If you’ve always admired or liked someone from afar, now’s the time to show it. Instead of being afraid, do little things to befriend them. Offer to buy them coffee, say a few nice words and if it’s online, go ahead and send a friend request. You can even take it a step further and a send a message about what it is it about them that impressed you the most and how it helped you. Here’s a secret: people love sincere compliments!

5. Remove someone toxic from your life completely, with great determination

We all have negative people in our lives, who suck our energies like vampires. But really, it’s OUR fault for putting up with them. If you’re facing troubled times, it’s time to say goodbye to those toxic people and assert yourself. Once you cut them off from your life you’ll discover an exhilarating kind of freedom – like you’re the boss of your own life and can do anything you choose. And that’s exactly the life you deserve to live.

So what are you waiting for? Change your life NOW!

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Archita Mittra

wordsmith, graphic designer, ideator, creative consultant, full time freelancer

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Last Updated on February 11, 2021

Easily Misunderstood by Others? 6 Barriers You Should Overcome to Make Communication Less Frustrating

Easily Misunderstood by Others? 6 Barriers You Should Overcome to Make Communication Less Frustrating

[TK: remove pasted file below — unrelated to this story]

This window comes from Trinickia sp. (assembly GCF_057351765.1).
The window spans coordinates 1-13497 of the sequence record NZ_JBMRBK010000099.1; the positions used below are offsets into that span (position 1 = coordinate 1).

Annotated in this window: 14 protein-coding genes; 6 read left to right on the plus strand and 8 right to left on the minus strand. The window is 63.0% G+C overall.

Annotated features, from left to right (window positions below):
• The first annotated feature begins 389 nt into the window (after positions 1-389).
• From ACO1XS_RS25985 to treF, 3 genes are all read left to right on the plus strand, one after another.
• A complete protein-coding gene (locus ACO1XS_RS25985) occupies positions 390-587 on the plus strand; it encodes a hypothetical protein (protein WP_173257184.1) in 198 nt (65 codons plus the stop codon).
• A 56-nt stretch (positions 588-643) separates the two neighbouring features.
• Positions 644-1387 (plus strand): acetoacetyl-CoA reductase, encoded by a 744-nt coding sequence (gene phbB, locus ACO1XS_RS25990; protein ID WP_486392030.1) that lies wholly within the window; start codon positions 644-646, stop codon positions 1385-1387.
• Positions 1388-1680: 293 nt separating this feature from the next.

How often have you said something simple, only to have the person who you said this to misunderstand it or twist the meaning completely around? Nodding your head in affirmative? Then this means that you are being unclear in your communication.

Communication should be simple, right? It’s all about two people or more talking and explaining something to the other. The problem lies in the talking itself, somehow we end up being unclear, and our words, attitude or even the way of talking becomes a barrier in communication, most of the times unknowingly. We give you six common barriers to communication, and how to get past them; for you to actually say what you mean, and or the other person to understand it as well…

The 6 Walls You Need to Break Down to Make Communication Effective

Think about it this way, a simple phrase like “what do you mean” can be said in many different ways and each different way would end up “communicating” something else entirely. Scream it at the other person, and the perception would be anger. Whisper this is someone’s ear and others may take it as if you were plotting something. Say it in another language, and no one gets what you mean at all, if they don’t speak it… This is what we mean when we say that talking or saying something that’s clear in your head, many not mean that you have successfully communicated it across to your intended audience – thus what you say and how, where and why you said it – at times become barriers to communication.[1]

Perceptual Barrier

The moment you say something in a confrontational, sarcastic, angry or emotional tone, you have set up perceptual barriers to communication. The other person or people to whom you are trying to communicate your point get the message that you are disinterested in what you are saying and sort of turn a deaf ear. In effect, you are yelling your point across to person who might as well be deaf![2]